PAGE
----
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Rachel True And Neve Campbell In 'The Craft'

Source: Archive Photos / Getty

Earlier this week, we told you that actress Rachel True spoke out about the fact that conventions were attempting to reunite the cast of The Craft, but were not reaching out to her. While the other women, Fairuza Balk, Robin Tunney and Neve Campbell, were all booked and busy, True was being left out. As she described the situation, “Sounds about white.”

While her major ire was directed at these conventions, which she didn’t name, she did say that when she originally promoted the film when it premiered in 1996, she would often be an afterthought at press junkets and left out of opportunities her co-stars were able to take advantage of. Therefore, these type of snubs weren’t new, which was exactly why she was so hurt.

“For me, to be honest, the button it pushes for me is when we did the movie, I was already told by production, ‘Take this money offer, take it or leave it. We have another Black girl,'” she said in an Instagram Live video. “And then at the premiere…there was press afterward that I was excluded from. And then there was the MTV Movie Awards that year, that even though I had two movies coming out, the other three girls got to present while I sat in the audience. So I guess it’s less about whining about how I was left out of certain things, but more, it just kind of hit me on a level that as a person of color, during my career, I had to deal with these things and suck them up and just stick them somewhere.”

When Twitter users asked True why her co-stars would agree to go to conventions and take part in things that she had been excluded from, she stuck up for them. And for the record, it was Balk who told her about one particular convention exclusion, causing her to eventually speak out.

“I’m not trying to get in the middle of their coin. I’m not trying to disrupt that,” she said. “I don’t think they should give up the gig because I’m not there. I guess that would be such a great show of solidarity, but I don’t actually want that or expect that. I want them to make their money, right? It is uncomfortable though, to me that people don’t understand why this might be upsetting to me.”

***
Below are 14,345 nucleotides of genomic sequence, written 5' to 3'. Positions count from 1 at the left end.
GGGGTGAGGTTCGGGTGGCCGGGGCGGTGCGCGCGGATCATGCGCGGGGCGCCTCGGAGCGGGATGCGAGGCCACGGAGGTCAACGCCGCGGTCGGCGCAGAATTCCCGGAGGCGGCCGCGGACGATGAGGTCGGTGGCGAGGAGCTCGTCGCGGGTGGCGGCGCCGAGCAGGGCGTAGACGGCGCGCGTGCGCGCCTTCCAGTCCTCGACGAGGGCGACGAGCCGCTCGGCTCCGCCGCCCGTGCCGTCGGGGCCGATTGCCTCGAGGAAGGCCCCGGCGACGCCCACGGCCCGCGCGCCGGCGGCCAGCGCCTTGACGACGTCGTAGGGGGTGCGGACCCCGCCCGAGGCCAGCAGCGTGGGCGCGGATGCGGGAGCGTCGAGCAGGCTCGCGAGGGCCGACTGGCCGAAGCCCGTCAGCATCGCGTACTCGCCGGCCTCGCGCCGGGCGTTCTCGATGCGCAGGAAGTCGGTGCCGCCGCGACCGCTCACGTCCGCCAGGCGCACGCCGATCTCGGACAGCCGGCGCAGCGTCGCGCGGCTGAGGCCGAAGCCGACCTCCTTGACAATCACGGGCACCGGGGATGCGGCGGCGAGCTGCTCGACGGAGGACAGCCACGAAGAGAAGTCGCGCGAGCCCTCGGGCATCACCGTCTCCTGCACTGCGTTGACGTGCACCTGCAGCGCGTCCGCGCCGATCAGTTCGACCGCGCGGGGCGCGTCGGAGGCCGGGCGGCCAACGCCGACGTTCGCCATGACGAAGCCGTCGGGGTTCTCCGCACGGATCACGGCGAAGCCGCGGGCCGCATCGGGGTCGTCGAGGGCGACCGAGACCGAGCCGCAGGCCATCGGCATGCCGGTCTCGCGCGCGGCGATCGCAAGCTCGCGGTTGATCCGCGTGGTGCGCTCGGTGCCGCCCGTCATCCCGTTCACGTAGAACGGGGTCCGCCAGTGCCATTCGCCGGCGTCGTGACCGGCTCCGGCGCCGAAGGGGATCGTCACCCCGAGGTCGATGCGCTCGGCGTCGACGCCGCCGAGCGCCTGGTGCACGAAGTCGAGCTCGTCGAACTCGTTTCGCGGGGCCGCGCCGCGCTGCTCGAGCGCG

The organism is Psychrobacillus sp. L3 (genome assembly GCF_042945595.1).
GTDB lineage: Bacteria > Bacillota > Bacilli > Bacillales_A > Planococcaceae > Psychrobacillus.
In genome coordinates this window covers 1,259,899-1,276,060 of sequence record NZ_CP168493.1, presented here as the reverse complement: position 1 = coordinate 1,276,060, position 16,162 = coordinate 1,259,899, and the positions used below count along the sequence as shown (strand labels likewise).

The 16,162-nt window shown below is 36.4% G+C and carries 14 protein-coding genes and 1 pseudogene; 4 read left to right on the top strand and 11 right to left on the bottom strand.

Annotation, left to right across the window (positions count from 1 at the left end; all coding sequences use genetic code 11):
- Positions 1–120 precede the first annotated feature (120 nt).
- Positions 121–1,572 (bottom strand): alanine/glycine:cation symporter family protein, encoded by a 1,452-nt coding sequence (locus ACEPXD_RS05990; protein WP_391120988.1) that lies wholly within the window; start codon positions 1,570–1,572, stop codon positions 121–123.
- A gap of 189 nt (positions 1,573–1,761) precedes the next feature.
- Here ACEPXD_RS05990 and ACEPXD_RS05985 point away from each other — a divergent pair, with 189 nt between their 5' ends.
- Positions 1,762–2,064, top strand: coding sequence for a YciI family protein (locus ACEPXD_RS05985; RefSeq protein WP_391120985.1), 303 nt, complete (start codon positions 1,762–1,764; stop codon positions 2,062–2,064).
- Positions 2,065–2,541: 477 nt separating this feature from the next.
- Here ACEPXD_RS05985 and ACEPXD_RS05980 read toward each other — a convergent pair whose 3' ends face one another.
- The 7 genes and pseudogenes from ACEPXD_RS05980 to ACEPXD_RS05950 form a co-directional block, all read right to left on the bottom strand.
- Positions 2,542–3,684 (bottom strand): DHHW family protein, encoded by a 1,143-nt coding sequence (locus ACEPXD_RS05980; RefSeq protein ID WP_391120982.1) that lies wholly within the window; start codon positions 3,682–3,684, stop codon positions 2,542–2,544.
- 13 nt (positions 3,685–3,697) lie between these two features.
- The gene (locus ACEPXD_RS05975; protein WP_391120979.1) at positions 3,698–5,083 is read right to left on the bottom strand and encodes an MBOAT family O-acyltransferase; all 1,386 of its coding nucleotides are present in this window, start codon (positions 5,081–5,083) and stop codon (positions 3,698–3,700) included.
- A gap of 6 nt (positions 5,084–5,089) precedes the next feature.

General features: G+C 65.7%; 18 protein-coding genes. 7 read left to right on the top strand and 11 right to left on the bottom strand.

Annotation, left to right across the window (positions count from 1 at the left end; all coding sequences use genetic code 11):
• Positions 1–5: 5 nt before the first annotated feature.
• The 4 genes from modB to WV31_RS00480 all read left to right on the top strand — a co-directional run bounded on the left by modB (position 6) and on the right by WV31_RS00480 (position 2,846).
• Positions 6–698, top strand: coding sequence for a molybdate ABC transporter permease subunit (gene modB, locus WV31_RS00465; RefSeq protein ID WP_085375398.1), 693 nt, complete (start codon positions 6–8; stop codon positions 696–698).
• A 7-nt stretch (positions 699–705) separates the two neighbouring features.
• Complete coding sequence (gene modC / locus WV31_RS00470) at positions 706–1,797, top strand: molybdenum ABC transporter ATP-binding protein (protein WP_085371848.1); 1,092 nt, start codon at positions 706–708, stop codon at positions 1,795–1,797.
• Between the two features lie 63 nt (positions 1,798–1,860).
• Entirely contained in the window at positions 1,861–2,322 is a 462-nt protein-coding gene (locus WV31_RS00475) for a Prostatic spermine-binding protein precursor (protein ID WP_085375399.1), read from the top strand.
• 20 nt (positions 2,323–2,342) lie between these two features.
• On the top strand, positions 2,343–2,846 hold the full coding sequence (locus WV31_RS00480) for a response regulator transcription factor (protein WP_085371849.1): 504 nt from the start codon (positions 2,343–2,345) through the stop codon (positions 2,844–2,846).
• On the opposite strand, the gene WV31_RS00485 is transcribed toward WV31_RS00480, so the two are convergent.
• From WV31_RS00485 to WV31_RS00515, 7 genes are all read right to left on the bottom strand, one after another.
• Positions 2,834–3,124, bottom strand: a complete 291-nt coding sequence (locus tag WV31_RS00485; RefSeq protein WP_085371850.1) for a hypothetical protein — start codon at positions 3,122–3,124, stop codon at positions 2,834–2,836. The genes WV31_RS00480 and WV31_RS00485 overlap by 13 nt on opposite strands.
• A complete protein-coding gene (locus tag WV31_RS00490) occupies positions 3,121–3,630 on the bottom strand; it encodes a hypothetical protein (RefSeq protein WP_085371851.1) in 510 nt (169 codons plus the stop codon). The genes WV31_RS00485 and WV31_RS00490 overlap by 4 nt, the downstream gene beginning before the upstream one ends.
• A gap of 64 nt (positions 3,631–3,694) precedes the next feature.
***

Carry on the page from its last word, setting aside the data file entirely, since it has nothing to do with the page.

Speaking up for herself, albeit solo and with some push back, definitely made a difference for True. She announced on Wednesday that she would be joining her co-stars at one particular convention, Monster-Mania Con in New Jersey in March. She thanked her fans for their support and positive vibes, but also made sure to ask people to back off of her co-stars, whom she felt were under “attack.”

It could be accurate to say that this may have been True’s “hill” or issue to tackle alone. However, a point she made in her IG Live video was that she wanted to speak to white people who she felt were downplaying her disappointment and reasonable rage with the situation. But in a way, her situation was being downplayed by white people who knew she was being mistreated and could directly impact said situation: her co-stars.

We can all understand that maybe youth, not wanting to ruffle feathers, and the determination to succeed in a cutthroat business could be behind the lack of noise they made about True not getting to have certain opportunities when the film came out. I’m speaking in particular about her not being allowed to present with them at the MTV Movie Awards. But in the present day, at a time when so much conversation is being had about allyship, simply saying, “If Rachel isn’t involved, I don’t want to be either” would have been a major, yet simple gesture. And considering other stars are making major attempts to fight for their co-stars to get equal pay on projects, just speaking up and leveraging their power to get some cheesy fantasy and horror conventions to include True (not 10 other people, just one other VIP witch) doesn’t sound like pulling teeth. True may not have wanted or expected any of that, but really, why wasn’t it anybody’s first thought? It’s kind of level one human decency: If we do something together, we should reap the benefits together.

It’s true, at the end of the day, that this situation is not the fault of True’s co-stars. The conventions (not Monster-Mania Con by the way), through a microaggression that one might argue was macro, were the ones who excluded her and didn’t try to right their wrongs. But there is something to be said for people who go about business as usual when they see something unfair occurring to someone else. The e-mail from Balk was a great first step, and kudos to her. But the overall silence of the ladies definitely says a lot.

Check out the comments from True’s fans about her co-stars that left her coming to their defense below:

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